US physicians still overprescribing drugs, study finds: 4 findings

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Despite evidence that some drugs aren't medically necessary in certain cases, physicians still overprescribe these treatments, especially antibiotics, according to the findings of a random survey of 5,000 American College of Physician members.

Here are four things to know about the survey, as reported by HealthDay.

1. Antibiotics are the drugs that are most frequently prescribed in situations where they will not provide value for patients. About 27 percent of physicians responding to the survey said antibiotics are often administered to patients when the drugs will not remedy the case at hand.

2. In most cases, antibiotics are prescribed to treat respiratory infections, even though these infections are typically caused by viruses. Other treatments commonly prescribed by physicians despite having little evidence-based value for patients include aggressive treatments for terminally ill patients (9 percent of physicians), drugs to address chronic pain (7 percent) and dietary supplements such as fish oil and multivitamins (5 percent), according to the report.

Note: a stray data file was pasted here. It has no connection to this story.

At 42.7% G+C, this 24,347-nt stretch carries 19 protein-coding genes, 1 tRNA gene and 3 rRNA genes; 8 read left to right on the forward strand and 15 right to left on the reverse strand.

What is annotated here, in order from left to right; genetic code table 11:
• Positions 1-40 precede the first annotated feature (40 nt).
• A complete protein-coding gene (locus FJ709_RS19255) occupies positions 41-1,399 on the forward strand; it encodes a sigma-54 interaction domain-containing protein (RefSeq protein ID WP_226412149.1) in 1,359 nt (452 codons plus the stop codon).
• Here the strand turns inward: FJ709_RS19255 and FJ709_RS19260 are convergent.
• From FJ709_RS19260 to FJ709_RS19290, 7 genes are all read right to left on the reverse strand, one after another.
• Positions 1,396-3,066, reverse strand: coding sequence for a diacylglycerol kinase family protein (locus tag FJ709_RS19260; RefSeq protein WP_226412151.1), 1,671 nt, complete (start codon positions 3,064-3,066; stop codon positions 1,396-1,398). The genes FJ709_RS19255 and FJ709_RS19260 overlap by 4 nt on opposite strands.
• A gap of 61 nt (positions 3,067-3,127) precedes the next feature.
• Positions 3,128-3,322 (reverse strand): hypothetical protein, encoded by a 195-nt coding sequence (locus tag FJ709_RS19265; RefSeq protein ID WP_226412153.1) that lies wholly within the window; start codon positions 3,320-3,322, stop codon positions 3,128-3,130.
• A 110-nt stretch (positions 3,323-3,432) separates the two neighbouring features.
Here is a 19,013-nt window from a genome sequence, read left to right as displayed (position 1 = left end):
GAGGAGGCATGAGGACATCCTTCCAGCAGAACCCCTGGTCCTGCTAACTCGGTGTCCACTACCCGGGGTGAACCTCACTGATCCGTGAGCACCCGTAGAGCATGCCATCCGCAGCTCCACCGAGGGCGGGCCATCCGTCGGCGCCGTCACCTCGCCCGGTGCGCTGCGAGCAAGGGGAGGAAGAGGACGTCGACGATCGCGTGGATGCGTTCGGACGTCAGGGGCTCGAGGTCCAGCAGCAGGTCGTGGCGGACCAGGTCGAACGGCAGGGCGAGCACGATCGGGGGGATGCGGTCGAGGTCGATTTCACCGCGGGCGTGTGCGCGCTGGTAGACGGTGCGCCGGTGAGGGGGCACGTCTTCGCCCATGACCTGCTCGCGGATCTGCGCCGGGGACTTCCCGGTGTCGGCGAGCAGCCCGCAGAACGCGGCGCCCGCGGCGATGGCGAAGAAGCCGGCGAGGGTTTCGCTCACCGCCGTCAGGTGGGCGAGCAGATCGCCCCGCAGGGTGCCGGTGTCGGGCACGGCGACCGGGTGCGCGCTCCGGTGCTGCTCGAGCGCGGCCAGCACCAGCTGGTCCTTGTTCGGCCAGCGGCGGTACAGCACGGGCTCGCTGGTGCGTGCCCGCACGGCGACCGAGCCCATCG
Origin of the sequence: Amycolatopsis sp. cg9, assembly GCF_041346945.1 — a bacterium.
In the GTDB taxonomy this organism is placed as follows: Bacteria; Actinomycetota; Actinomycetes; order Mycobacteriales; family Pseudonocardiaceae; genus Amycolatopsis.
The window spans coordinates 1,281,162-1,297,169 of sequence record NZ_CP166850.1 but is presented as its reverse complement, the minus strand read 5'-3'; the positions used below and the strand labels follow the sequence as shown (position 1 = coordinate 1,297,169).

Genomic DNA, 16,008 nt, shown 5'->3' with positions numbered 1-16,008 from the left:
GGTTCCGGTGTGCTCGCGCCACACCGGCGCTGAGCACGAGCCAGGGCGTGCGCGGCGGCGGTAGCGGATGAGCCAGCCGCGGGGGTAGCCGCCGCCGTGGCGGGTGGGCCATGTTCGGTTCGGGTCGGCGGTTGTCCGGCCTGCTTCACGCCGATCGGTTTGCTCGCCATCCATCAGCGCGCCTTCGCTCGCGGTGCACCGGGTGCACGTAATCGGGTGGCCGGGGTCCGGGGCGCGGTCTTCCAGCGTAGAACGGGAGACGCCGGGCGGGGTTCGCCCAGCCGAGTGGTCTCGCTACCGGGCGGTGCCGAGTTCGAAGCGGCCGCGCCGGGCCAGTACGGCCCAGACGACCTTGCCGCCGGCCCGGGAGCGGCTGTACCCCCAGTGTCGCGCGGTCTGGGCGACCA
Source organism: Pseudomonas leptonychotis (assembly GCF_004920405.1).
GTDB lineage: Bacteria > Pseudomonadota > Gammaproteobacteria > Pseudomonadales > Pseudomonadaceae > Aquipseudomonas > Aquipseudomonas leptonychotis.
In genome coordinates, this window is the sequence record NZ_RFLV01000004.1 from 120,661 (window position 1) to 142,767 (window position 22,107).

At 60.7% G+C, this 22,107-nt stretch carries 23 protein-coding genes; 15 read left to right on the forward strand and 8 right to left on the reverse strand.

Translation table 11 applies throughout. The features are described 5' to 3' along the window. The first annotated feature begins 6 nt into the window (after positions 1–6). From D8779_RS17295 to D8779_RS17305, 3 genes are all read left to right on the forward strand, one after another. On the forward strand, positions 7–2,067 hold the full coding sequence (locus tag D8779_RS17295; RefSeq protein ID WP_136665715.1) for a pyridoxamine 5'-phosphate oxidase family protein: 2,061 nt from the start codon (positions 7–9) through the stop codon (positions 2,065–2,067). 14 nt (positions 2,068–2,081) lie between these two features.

3. The survey findings underscore the importance of scaling back medically unnecessary prescriptions, especially as antibiotic-resistant "superbugs" become increasingly threatening. According to data from the CDC cited by HealthDay, at least 2 million people a year are infected with bacteria that are antibiotic-resistant, and at least 23,000 die as a result of those infections.

4. The CDC estimates that as much as one-half of antibiotic use in humans is either unnecessary or inappropriate, according to the report.   

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